Horse Barn Plans

First, we'll give you some basics about horse barn plans and fencing plans. Then we'll give you a listing of barn, barn-accessory and fencing resources to help you get started on your barn.

Having a plan helps, whether you’re building a new barn or making improvements to an existing one.

You’ve taken stock of your barn; it’s showing signs of wear and tear. Your fencing could also use a facelift. Or you finally have that slice of horse heaven and are ready to build for the first time. Either way, a horse barn plan can help. First, we’ll give you some horse barn and fencing plan basics. Then we’ll give you a listing of barn, barn-accessory and fencing resources.

Building Your Barn
Today’s barn options are many, from a pole barn with dirt floors to an insulated, padded horse heaven. You can build your own barn, buy a prefabricated model, or hire a company to custom-build your barn for you. Typically, building your own is the least expensive choice (if you know what you’re doing), a custom barn is your costliest choice, and a prefab barn lies in the middle of the cost scale. Which type of barn is right for you? Major considerations include type/materials, size, layout/design, cost, and add-ons. Here’s a quick look at each one.

Type/materials. Barn type and materials go hand in hand. Consider a wood barn if you live in an area with a low fire risk, and would like to build the barn yourself or have one custom built. Note that wood-while cost effective for small barns-costs more and is more difficult to maintain than steel models. Prefabricated barns are made from steel, which is strong, reasonably priced, a breeze to keep up, and great for areas with high fire risk. Steel barns do, however, lack the character and warmth of a wood barn.

Layout/design. Next, decide how many and what size stalls you need (the bigger the stall, the happier your horse will be), how much feed and hay storage you need, and the size you’d like your tack room to be (if any). Depending on your budget, you might want a wash rack/vet-care area, storage for wheelbarrows and other stable supplies, and even a bathroom or an office. Layout and design is the fun part of barn building, but if your “wants” exceed your budget, it’s easy to get frustrated. StableWise (425/788-4676; can translate your needs into barn plans and provide you with blueprints. It also offers ready-made barn plans and barn-building information. Country Homes and Outbuildings ( also offers a wide selection of ready-made barn plans.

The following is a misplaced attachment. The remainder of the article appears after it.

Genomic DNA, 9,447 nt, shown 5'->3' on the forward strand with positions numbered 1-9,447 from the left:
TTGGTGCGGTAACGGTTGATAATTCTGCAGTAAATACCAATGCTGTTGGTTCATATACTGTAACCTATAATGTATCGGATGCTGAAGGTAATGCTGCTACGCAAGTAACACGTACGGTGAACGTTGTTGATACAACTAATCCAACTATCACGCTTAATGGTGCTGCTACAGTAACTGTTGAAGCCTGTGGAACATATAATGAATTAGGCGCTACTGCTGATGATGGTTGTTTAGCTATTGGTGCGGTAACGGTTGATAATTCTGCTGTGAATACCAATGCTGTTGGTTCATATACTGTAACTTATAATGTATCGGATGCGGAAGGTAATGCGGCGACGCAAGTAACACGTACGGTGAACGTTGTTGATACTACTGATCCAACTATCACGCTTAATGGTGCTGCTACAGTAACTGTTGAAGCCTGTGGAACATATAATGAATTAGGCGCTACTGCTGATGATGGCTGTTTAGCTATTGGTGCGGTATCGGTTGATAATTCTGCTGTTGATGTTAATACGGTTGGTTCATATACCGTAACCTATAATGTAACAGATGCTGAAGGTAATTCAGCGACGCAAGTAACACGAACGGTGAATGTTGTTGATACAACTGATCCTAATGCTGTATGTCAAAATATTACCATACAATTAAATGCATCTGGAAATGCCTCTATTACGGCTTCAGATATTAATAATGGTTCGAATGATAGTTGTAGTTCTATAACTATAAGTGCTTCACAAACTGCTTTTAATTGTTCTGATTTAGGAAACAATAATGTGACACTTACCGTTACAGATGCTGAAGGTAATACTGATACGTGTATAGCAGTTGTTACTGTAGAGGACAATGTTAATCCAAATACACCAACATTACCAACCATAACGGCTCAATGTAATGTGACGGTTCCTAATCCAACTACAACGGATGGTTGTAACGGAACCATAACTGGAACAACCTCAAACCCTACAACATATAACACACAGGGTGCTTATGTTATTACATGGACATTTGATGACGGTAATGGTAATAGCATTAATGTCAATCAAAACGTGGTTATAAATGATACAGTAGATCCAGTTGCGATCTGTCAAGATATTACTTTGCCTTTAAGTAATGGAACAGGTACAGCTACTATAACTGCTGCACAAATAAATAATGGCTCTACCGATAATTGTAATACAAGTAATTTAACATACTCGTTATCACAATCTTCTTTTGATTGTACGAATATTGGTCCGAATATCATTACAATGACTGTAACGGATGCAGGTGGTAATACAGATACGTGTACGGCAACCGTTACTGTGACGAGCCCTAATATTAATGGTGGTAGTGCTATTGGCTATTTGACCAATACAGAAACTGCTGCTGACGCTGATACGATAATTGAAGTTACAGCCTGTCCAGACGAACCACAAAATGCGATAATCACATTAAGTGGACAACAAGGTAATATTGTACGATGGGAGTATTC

Cost. What you’ll pay for your barn varies widely, depending on the type of construction you use. A no-frills pole barn with a metal shell is around $4 per square foot. Custom barns can run you into six figures. Whatever you choose, be sure to factor in materials, insulation, excavation, grading, concrete foundation, water lines, stalls (including mats and fittings), and add-ons. Also consider location. If you build on an uneven surface, an excavator will charge more than if you build on a flat one. If you’re tapping into a preexisting well, be sure that move will meet code in your area. Consider, too, how far you’ll need to lay your water pipes.

Add-ons. These include such construction features as overhangs, eaves, gutters, flooring, ceilings, artificial light, doors, windows, and skylights. Be sure to give yourself plenty of electrical outlets for clippers, tank heaters, etc. Also, decide if you’d like to budget for an automatic watering system, and/or an automatic fly system.

Ventilation. Good ventilation is critical to your horse’s health and well-being. Enclosed barns harbor ammonia fumes (from urine), hay dust, and other debris. Constant exposure to such irritants can put your horse at risk for chronic obstructive pulmonary disease, commonly known as heaves. To minimize this risk, place your barn perpendicular to prevailing breezes, install a high ceiling, and add plenty of windows. Carve inlets near the ground to draw air in, and place vents and windows up high to let the air out. If your budget can handle it, install a cupola with an air turbine on the roof.

Natural light. The more light you let into your barn, the better. The sun’s ultraviolet rays kill disease-causing bacteria, viruses, and larvae of internal parasites. Again, this means plenty of windows. Another secret to good lighting is a raised center aisle (RCA) design, in which the roof is split into three parts. Two sides slope down to each eave, and a raised portion runs along the roof line. By placing windows in this raised portion, you can increase light and ventilation.

Selecting a Builder
Unless you’re doing all the work yourself, the next step is to select a builder. You can check out a nationwide builder. Or you may prefer to find a regional builder working in a multi-state region. To find a regional builder, pick up a local agriculture publication or go to a local horse expo, show, or other horse event.
You can also talk to a local builder. To find one, talk to other horse owners in your area, check tack/feed stores, hardware stores, and your phone book. You never know where you might find the best price and the right fit for your needs, so explore all your options. If you drive past a barn you like, ask the owner who built it. (Note: If you go with a regional or local builder, check out other barns the company has built, and ask for references.)

You might find that your barn builder also builds stalls, can finish your tack room, and/or lay a foundation. This may be more cost-effective than subcontracting all the work needed.

Make sure you feel comfortable working with the representative from the company you’ve chosen. Invariably, miscommunications occur, you’ll change your mind, or you’ll have new ideas for your barn, so choose someone you feel will work with you.

During construction, keep a close eye on the progress, but be flexible. For instance, if the salesman who sold you the barn hasn’t visited your premises, the builder may need to make some changes.

Finally, look for a company that will guarantee its work, and is established. A new company may give you a low bid, but might not be around later. If things start to go wrong, you’ll be out of luck.

If you keep your horse in a pasture all or part of the time, you’ll need good, solid fencing. You can either invest in barrier fencing, which physically keeps your horse contained, electric fencing, which your horse learns to respect after getting zapped, or a combination of the two.

Adult geldings and mares need a barrier fence at least five feet high; stallions need a fence at least six feet high. 

Barrier Fencing